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Ford Fiesta 1.6 litre (2004-2008)

by John Ewing,reviewed February 2009

Ford’s dismal light car offerings of the nineties and early noughties, mercifully, gave way to the European engineered Fiesta in April 2004.
After the Festiva built in Korea by Kia, followed by the unsuccessful Ka with its lacklustre, antiquated pushrod engine, the newcomer really was something worthy of partying and celebration.

What you get 

Fiesta already had a long history overseas by the time Ford Oz introduced the WP series, followed by the WQ update in early 2006. January 2009 saw a new model go on sale here.

Ford’s small hatch offered three specifications, the entry level three or five-door LX, the sportier three-door Zetec, and the more prestigious five-door Ghia. The WQ brought cosmetic and equipment upgrades, plus a five-door Zetec and later the feisty XR4 with 2.0-litre Focus engine.

All Fiestas had standard dual front airbags while front side and curtain airbags were a Ghia option. Air conditioning was an option on LX, whilst ABS with EBD were linked with the optional four-speed auto for LX buyers. From 2006 manual LX’s could be optioned with these safety features and air con became standard also. Later series Zetecs feature suspension, tyre, wheel and manual gearbox improvements too.

How it drives

A 1.6-litre DOHC engine driving to the front wheels via a five-speed manual or four-speed auto powers Fiesta. With larger capacity than many light cars, performance, even in auto guise, is respectable. Engine noise at higher revs can be intrusive though. Fiesta’s high compression engine means premium unleaded is recommended, but its fuel-frugal ways win owner praise.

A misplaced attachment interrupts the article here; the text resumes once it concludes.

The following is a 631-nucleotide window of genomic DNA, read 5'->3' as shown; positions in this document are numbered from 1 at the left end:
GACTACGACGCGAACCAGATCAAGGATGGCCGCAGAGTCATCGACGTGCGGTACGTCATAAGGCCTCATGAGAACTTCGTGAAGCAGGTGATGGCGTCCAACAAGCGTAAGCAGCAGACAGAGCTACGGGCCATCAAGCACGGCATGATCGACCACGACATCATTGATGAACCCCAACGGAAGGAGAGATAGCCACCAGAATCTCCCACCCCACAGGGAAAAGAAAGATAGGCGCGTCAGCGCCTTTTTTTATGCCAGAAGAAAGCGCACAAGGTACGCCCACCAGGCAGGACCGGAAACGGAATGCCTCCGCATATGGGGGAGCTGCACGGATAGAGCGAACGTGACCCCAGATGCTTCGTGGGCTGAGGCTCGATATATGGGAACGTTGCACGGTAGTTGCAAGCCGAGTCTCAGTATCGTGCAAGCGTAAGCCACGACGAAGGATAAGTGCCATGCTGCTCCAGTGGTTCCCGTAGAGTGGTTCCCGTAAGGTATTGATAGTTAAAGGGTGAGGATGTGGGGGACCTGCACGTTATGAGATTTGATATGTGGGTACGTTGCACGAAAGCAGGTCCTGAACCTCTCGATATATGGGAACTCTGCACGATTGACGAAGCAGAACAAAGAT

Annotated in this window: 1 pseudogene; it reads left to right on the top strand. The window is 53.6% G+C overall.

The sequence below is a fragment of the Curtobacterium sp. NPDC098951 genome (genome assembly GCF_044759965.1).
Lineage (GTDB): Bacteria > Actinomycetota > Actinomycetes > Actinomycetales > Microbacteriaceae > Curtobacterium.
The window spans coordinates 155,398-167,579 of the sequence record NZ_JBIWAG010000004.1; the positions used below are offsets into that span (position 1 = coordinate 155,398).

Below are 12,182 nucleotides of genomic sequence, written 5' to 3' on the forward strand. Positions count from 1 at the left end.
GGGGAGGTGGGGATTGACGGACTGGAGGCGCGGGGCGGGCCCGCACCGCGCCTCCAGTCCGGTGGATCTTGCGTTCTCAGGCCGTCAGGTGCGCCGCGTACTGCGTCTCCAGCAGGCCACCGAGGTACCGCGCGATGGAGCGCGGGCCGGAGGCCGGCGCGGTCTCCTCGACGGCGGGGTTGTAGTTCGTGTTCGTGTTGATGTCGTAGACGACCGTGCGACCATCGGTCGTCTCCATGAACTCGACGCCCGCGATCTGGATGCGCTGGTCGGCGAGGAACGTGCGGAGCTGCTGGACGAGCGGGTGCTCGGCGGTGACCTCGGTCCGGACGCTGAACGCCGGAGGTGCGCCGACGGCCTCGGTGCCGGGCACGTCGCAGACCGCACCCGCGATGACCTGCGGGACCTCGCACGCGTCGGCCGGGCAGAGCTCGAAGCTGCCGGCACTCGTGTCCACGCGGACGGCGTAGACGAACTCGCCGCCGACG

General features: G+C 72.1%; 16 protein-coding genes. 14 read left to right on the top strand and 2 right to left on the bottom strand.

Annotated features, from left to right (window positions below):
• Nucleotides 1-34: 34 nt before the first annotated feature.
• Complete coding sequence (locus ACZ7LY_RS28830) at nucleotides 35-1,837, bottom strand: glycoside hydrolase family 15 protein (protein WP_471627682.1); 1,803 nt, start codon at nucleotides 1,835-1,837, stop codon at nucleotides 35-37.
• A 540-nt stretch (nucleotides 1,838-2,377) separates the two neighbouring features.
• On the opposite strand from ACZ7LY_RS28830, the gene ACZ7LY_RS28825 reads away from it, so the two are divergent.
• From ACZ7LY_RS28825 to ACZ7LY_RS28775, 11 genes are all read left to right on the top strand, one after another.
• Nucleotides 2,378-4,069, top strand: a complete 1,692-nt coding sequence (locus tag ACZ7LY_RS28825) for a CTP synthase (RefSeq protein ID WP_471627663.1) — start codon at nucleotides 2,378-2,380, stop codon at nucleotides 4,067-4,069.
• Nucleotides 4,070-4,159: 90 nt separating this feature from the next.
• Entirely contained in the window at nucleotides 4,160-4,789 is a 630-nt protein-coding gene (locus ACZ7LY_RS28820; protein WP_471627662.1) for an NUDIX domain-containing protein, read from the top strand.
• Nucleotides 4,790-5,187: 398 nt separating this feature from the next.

The Fiesta’s forte is dynamic ability with its steering, handling and body control at the forefront of the class, having been benchmarked by Ford’s engineers against the Focus.

For a tiddler it makes good use of interior space, seats are decent and the cabin is functionally laid out, though there’s only tilt steering adjustment. A four-star ANCAP crash rating is praiseworthy, but a spacesaver spare gets our thumbs down.

Reliability appears to be a virtue but look for a scheduled service history including attention to coolant and oil changes.

Under the pump

Fiesta will use between 6.6 litres and 9.5 litres of fuel every 100km, depending on model and driving conditions.

What will it cost? 

For an indication of what you would pay for this vehicle please go to RACQ's online car price guide or contact our Motoring Advice Service on 07 3666 9148 or 1800 623 456 outside the Brisbane area.

Competitors

Mazda2

Three or five door hatch, 2004 to 2008, 1.5-litre

Honda Jazz

Five-door hatch, 2004 to 2008, 1.3 and 1.5-litre

Suzuki Swift

Five-door hatch, 2005 to 2008, 1.5-litre


Ford Fiesta 1.6 litre 2004-2008

Car Details

Vehicle make Ford
Vehicle model Fiesta 1.6 litre
Year 2004
Current price range $ - $
Insurance

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Technical advice

For more information about your prospective purchase, contact our Motoring Advice Service.

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This review is based on road testing conducted by The Road Ahead. Further vehicle reviews, in-depth comparisons and coverage of consumer motoring issues can be found in the Club's magazine. Prices listed were current at the time of review and are manufacturers list prices and do not include statutory and delivery charges. Prices can vary from time to time and dealer to dealer.